FBI Director Robert Mueller was questioned by the House Judiciary Committee Thursday. The information that Director Mueller says he does NOT know about the IRS targeting of conservative groups is absolutely incredible.
In an editorial today in The Herald-Sun, the chin-pullers on Pickett Road bemoan the fact that state legislators are considering measures that would kill the requirement that a citizen needs to obtain a permit from their local sheriff before purchasing a handgun, allow guns in cars on school grounds, and allow concealed carry in bars.
As one could have predicted, they reference the Sandy Hook murders in an effort to claim the high moral ground:
After the killing of 26 people – 20 of them 6- and 7-year-olds – at a Connecticut elementary school last year, it seemed possible we might see stricter regulations of guns and gun sales that would respect our Second-Amendment rights while reining in the proliferation of deadly weapons.
But national efforts failed in Congress, the frenzy of fear triumphing over even such limited propositions as extending background checks to sales at gun shows.
In North Carolina, not content to simply thwart efforts for stronger measures at control, legislators seem intent on opening yet more fissures in our defense against guns in the wrong hands and the wrong places.
They include the following quote from Gail Neely, executive director of North Carolinians Against Gun Violence:
“There is no credible evidence that this bill will make us safer in North Carolina,” she said. “We have tons of evidence to show it may not, in fact, make us safer.”
That quote, verbatim, easily could be used, and was, as a criticism of just the kind of legislation The Herald-Sun‘s editorial writers and Ms. Neely would like to see enacted in North Carolina and nationally. An assault-weapon ban, which Neely and liberal editorial writers slavishly support, was in effect in Connecticut at the time of the Sandy Hook shootings. This little complication in their logic seems never to faze them, however.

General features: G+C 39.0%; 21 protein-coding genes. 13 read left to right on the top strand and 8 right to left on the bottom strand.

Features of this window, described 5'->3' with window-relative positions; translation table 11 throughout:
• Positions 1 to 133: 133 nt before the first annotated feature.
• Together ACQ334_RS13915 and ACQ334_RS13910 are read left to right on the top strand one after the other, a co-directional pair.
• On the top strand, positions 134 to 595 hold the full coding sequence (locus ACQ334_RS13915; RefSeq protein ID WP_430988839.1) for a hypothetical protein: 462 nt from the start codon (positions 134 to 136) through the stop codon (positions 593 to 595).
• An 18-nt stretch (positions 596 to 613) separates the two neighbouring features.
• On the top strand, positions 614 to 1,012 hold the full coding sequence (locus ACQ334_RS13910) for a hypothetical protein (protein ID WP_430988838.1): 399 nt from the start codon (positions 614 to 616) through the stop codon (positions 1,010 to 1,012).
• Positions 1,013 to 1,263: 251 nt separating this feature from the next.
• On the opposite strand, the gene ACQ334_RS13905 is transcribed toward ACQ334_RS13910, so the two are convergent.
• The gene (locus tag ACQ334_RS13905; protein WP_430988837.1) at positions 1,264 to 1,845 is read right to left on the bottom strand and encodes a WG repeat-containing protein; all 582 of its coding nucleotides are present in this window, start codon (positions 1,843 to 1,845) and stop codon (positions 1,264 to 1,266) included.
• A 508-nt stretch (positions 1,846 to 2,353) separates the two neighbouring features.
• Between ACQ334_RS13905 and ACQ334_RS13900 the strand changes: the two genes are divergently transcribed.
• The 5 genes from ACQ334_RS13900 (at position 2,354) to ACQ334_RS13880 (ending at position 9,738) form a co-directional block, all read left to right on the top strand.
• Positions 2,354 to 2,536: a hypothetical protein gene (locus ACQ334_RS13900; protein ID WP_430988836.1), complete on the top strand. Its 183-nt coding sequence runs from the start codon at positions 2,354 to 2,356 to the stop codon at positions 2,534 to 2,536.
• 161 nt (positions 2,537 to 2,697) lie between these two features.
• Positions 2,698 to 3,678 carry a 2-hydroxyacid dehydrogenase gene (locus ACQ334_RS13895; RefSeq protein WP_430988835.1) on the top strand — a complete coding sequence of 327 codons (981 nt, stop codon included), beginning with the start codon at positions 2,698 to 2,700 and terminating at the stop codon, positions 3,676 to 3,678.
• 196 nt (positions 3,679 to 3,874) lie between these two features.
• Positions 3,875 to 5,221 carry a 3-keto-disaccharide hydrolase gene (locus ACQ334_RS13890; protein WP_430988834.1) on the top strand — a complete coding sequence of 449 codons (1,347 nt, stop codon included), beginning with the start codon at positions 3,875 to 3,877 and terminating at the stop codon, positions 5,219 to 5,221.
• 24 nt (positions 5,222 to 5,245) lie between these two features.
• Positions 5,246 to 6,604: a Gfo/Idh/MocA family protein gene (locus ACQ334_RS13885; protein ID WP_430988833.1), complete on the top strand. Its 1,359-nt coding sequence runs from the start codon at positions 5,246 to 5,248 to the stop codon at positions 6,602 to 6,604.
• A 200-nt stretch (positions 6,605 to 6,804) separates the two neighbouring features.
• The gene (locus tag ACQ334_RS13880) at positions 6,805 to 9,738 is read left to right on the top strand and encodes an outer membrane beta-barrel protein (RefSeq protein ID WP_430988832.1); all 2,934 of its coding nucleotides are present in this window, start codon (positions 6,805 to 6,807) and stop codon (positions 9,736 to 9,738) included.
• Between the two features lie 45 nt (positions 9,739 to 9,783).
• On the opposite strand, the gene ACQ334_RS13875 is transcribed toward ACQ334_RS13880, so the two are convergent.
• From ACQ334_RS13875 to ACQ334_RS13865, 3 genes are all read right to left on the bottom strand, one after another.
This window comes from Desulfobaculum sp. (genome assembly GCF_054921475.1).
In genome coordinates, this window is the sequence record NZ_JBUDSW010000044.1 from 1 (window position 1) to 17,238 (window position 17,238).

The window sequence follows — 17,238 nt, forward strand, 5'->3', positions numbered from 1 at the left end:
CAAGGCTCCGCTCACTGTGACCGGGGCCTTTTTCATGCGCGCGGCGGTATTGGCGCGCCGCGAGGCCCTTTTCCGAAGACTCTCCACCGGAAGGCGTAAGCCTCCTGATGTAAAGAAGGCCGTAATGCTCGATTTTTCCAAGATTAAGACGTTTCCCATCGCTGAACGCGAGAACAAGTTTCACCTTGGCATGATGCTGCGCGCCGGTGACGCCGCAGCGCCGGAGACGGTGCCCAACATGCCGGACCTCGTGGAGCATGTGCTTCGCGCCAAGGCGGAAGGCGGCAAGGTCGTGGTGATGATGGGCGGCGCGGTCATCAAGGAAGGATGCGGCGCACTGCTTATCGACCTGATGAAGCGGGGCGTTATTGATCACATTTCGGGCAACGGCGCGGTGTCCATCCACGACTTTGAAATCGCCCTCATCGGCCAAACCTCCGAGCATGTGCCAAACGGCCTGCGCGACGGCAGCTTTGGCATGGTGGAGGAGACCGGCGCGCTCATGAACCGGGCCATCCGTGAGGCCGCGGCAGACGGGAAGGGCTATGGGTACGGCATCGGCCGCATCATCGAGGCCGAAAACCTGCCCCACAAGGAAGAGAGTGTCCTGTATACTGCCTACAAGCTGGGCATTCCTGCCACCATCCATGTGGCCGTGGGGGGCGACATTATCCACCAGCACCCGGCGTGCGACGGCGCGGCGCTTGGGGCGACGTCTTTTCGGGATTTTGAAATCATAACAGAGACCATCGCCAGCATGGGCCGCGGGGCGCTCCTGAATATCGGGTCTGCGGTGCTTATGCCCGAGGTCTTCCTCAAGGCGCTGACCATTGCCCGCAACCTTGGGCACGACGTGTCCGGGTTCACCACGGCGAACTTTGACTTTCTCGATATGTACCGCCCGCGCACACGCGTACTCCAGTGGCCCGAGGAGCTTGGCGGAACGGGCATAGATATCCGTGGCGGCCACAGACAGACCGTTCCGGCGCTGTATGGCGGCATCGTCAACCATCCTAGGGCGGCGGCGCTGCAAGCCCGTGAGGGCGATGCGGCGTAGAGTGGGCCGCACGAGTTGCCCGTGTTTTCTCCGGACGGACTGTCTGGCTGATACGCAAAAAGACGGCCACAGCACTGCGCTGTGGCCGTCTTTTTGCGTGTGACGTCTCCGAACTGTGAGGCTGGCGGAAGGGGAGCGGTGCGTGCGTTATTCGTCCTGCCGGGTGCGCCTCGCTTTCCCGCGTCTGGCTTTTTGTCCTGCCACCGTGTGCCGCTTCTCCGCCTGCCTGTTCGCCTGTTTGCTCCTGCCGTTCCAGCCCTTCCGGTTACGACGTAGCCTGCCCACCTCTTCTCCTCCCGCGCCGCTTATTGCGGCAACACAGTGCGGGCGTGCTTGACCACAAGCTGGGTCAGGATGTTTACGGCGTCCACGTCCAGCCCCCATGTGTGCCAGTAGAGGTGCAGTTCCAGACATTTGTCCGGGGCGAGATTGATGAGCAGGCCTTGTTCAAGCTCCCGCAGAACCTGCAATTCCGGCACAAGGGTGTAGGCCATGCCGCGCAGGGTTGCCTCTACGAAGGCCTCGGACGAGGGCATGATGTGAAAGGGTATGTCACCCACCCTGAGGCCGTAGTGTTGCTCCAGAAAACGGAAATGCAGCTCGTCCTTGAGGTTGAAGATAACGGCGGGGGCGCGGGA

Herald-Sun and Ms. Neely, you need to understand that criminals don’t buy guns legally, criminals don’t get background checks, criminals don’t get concealed carry permits, and criminals don’t register their guns with the Durham County Sheriff’s office within 10 days of purchase, as law-abiding citizens do. There is “no credible evidence” that the legislation you desire would keep guns out of the hands of criminals. In fact, it’s patently obvious that it wouldn’t.
Today we have two examples of caring and compassion from two icons of the Left.
First up, House Minority Leader Nancy Pelosi takes offense when asked to actually explain her view in a thoughtful way.
House Minority Leader Nancy Pelosi, D-Calif., accused a reporter of pushing an “agenda” when he asked her to explain the “moral difference” between the murders that Kermit Gosnell was convicted of and elective abortions carried out beyond the 24th week of a pregnancy.
Since Pelosi won’t answer, I’ll do the honor: killing a child is killing a child. It is inhumane and barbaric.
Second, Bill Maher.
Sarah Palin attacked television host Bill Maher on Twitter Wednesday night, over reports he made a derogatory joke about her 5-year-old son Trig while performing at the Palms Pearl Concert in Las Vegas on Saturday night.
According to the Las Vegas Review-Journal, a former local television host and “outspoken conservative” Ron Futrell said that during the live show that Maher described Palin’s son, who has Down syndrome, as “retarded.”
The story goes on to say the audience roared at Maher’s comment.
Despicable and sad at the same time.